Back in October 2021, the Government made what, for many, appeared to be a radical announcement. They introduced the Intensification Streamlined Planning Process (ISPP), which proposed a new streamlined process that would support Tier 1 councils in implementing intensification policies.
On top of that, the Government stated that these councils will have to adopt Medium Density Residential Standards (MDRS), allowing landowners to develop up to three homes of three storeys without the need for resource consent from the Council.
After recovering from the initial shock, councils then had to scramble and bring in expert opinions on what areas of this bill are achievable and what they can push back on.
Now, five months on, Auckland Council has responded.
Is the Government’s goal unrealistic?
As a planner and a believer in housing for everyone, my first reaction to this policy shift was positive. Every major city in the world has undergone a similar evolutionary step, in which they run out of space to go out and simply need to move up. Some do it betters than others, but we are not unique.
Many have been disappointed by the councils’ handling of New Zealand’s housing supply issue and their lack of making any kind of meaningful change. This policy implements the kind of we change we need. It will also increase residential property potential, offer more opportunities to change our residential areas, and ultimately provide accommodation for our growing population.
However, it wasn’t until a little while later when I read the Government’s goal of 57,000 houses in Auckland in five to eight years, which is 50% more than what we’re currently doing. My suspicions about this being a realistic goal were confirmed by the numerous builders I spoke to, who all basically laughed it off and said, “And who’s going to build them?”
While I still believe this policy is heading in the right direction, there is a risk that being such a large number in such a tight window of time, and there is going to be some bad design outcomes (a theory that has also shared by builders and designers I’ve spoken to).
Then, just a short while ago, councils across New Zealand removed the minimum vehicle parking requirements. Parking in new developments will now be driven by market demand. From an environmental perspective, this is an excellent move. However, paired with the Government’s recent policies and the Big Hairy Audacious Goal of 57,000 homes in Auckland, this could potentially put Kiwis at risk of living amongst cramped, poorly designed houses and overflowing streets.
Is this a wrong move? No. Is there going to be localised pain as we increase density and shift away from a car and car space dominated city at the same time? Yes. We shouldn't avoid doing the hard things, but we need to acknowledge there will be material impacts.
One other pain that Auckland Council seems to be trying to avoid is over-complication.
It appears that after looking at their new requirements, Auckland Council has decided that the best way to manage everything is to do a massive re-zoning of the city. Now, instead of the previous three zones, the Council has proposed simplifying things by re-zoning the majority of Auckland as Mixed Housing Urban.
While streamlining this process is certainly something I agree with, I was disappointed to see the move to retain the majority of Special Character Areas.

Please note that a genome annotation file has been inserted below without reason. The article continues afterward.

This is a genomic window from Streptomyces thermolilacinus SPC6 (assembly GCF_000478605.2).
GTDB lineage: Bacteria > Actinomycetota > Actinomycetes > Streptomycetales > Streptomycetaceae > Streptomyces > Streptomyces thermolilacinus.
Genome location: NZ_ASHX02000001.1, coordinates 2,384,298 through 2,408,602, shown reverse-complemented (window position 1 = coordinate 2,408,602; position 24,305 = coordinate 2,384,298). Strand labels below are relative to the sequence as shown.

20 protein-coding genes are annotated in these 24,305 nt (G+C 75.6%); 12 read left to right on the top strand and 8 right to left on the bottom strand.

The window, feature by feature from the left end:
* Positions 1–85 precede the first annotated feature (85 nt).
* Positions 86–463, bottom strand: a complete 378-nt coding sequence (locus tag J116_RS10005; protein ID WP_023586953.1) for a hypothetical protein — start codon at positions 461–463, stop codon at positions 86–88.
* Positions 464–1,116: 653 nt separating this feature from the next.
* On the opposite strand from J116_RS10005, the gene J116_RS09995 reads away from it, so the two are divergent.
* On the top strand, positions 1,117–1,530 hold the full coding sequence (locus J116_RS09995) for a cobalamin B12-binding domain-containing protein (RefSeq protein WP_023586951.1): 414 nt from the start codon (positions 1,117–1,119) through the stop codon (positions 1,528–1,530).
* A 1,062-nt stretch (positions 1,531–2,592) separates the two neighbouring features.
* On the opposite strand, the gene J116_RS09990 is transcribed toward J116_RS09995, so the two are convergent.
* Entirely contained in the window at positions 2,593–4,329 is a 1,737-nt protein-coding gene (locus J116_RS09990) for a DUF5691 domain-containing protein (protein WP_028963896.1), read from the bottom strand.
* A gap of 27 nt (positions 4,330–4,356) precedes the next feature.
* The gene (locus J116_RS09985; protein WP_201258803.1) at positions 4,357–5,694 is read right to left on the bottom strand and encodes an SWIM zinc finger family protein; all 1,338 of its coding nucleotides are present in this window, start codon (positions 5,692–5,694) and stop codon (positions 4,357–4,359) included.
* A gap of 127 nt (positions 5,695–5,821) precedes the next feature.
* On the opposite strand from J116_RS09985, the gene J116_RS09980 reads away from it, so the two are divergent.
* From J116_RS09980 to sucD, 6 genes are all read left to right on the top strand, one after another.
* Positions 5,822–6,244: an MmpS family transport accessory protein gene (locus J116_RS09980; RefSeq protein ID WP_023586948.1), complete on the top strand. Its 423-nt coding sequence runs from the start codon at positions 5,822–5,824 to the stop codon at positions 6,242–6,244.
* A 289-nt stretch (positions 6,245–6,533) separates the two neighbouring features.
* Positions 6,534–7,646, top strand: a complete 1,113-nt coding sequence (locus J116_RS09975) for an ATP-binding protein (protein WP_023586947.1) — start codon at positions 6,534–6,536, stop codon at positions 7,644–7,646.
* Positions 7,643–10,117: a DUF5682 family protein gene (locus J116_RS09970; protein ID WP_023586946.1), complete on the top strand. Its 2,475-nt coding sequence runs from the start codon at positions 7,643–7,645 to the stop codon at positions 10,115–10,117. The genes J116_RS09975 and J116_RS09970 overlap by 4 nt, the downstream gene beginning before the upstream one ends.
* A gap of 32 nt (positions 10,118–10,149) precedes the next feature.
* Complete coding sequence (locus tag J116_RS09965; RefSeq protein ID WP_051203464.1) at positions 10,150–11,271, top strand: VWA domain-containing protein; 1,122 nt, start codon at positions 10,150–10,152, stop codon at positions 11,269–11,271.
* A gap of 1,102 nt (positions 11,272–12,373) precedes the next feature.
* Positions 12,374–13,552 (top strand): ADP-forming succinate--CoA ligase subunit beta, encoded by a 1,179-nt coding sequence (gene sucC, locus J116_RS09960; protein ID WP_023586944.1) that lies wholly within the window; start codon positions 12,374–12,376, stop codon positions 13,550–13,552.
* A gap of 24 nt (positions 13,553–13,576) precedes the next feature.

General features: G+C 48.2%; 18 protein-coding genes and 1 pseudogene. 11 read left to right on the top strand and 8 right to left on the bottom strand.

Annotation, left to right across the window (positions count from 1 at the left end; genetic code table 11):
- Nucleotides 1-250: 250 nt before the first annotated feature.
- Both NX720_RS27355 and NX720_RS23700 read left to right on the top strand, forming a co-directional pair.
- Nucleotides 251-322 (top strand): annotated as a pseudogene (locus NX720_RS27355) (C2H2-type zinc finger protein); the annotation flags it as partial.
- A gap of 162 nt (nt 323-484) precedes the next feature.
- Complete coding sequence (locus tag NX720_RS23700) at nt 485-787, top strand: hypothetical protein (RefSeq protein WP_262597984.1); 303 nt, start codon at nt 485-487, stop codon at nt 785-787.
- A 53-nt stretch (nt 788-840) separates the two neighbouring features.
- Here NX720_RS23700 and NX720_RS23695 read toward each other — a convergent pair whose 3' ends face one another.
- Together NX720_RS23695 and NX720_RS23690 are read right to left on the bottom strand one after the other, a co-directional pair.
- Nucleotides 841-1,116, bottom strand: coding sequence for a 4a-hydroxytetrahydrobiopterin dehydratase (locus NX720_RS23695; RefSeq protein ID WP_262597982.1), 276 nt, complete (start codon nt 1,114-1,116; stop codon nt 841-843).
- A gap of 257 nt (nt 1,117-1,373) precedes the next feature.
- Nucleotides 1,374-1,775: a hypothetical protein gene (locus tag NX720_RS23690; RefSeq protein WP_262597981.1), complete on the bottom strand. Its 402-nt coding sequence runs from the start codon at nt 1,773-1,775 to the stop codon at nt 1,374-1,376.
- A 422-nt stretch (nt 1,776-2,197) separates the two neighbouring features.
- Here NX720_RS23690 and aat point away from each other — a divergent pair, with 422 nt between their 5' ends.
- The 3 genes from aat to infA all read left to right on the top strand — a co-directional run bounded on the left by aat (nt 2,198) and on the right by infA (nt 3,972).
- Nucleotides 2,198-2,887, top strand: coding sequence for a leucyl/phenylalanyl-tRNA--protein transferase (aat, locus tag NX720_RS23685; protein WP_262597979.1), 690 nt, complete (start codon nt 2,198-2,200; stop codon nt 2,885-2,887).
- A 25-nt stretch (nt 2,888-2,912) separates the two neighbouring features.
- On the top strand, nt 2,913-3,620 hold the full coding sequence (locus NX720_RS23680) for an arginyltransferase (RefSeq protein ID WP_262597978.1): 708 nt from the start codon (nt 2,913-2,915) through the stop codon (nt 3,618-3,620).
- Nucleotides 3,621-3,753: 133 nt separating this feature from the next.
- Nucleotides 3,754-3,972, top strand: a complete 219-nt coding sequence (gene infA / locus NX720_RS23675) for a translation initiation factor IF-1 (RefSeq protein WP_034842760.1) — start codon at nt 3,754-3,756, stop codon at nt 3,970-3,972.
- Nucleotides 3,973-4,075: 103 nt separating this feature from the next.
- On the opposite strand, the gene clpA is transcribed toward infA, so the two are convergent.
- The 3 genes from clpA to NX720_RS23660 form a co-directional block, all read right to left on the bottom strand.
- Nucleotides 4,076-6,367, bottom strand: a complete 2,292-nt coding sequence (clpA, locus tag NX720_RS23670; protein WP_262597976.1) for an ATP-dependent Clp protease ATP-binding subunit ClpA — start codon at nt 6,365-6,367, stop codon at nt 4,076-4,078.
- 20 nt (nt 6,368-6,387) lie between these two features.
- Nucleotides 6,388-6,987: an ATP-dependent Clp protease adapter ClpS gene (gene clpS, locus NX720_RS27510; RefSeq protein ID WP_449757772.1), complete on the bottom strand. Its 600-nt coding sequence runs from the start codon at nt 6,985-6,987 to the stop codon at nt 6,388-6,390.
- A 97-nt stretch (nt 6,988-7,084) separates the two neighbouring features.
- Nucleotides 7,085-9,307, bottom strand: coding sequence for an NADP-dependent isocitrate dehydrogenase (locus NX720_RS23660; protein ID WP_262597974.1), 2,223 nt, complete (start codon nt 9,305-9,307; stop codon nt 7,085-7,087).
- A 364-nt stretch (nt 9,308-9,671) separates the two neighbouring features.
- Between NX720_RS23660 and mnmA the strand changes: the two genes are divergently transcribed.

The Council’s proposal of withholding 70% of the 21,000 homes from intensification efforts is, in my opinion, unjustly high, and I suspect the real number should sit more around the 10,000 mark or lower. I personally struggle to see 15,000 houses that qualify as “Special Character” in Auckland when weighing affordability and land supply.
However, I also suspect that the Council is aware of this and is actually prepared to lower this numberthroughout the hearing process. I read this as Council’s opening gambit in a highly contentious area and we should expect to see major pushback from central Government.
Infrastructure – the missing piece
I like many others, am waiting to hear what the infrastructure plan will be. This critical piece was missing from the Government’s announcement, and even after the Council’s recent proposal, it still remains unanswered.
While the Council lists infrastructure as a potential constraint as a qualifying matter, they have not identified what areas of Auckland they believe to have insufficient infrastructure.
If this response feels slightly vague, that’s because it is. This is likely due to the amount of time they’ve had to formulate a response. The Auckland Council has only had five months to announce these changes and hasn’t had enough time (or budget) to highlight down to suburb or street level, let alone house level.
Despite a few gaps and some oversight by the Government, I can’t knock a plan that is designed to provide more housing for Kiwis.
Concerns around infrastructure are legitimate. When boiled down, it comes to a funding issue. Infrastructure and funding need to align in order for this plan to work. However, this opens debate on debt levels and funding models of infrastructure that successful Governments have avoided, or at best, tinkered with at the edges.
I also believe there is a future where all of this can work, but it needs to work together. More supply is the first part. For right and wrong, this gets a significant amount of planning constraints out of the road.
Next needs to be the infrastructure.
The same question we asked five months ago remains: Will Parliament be as bold with infrastructure and funding as they have been with this Act?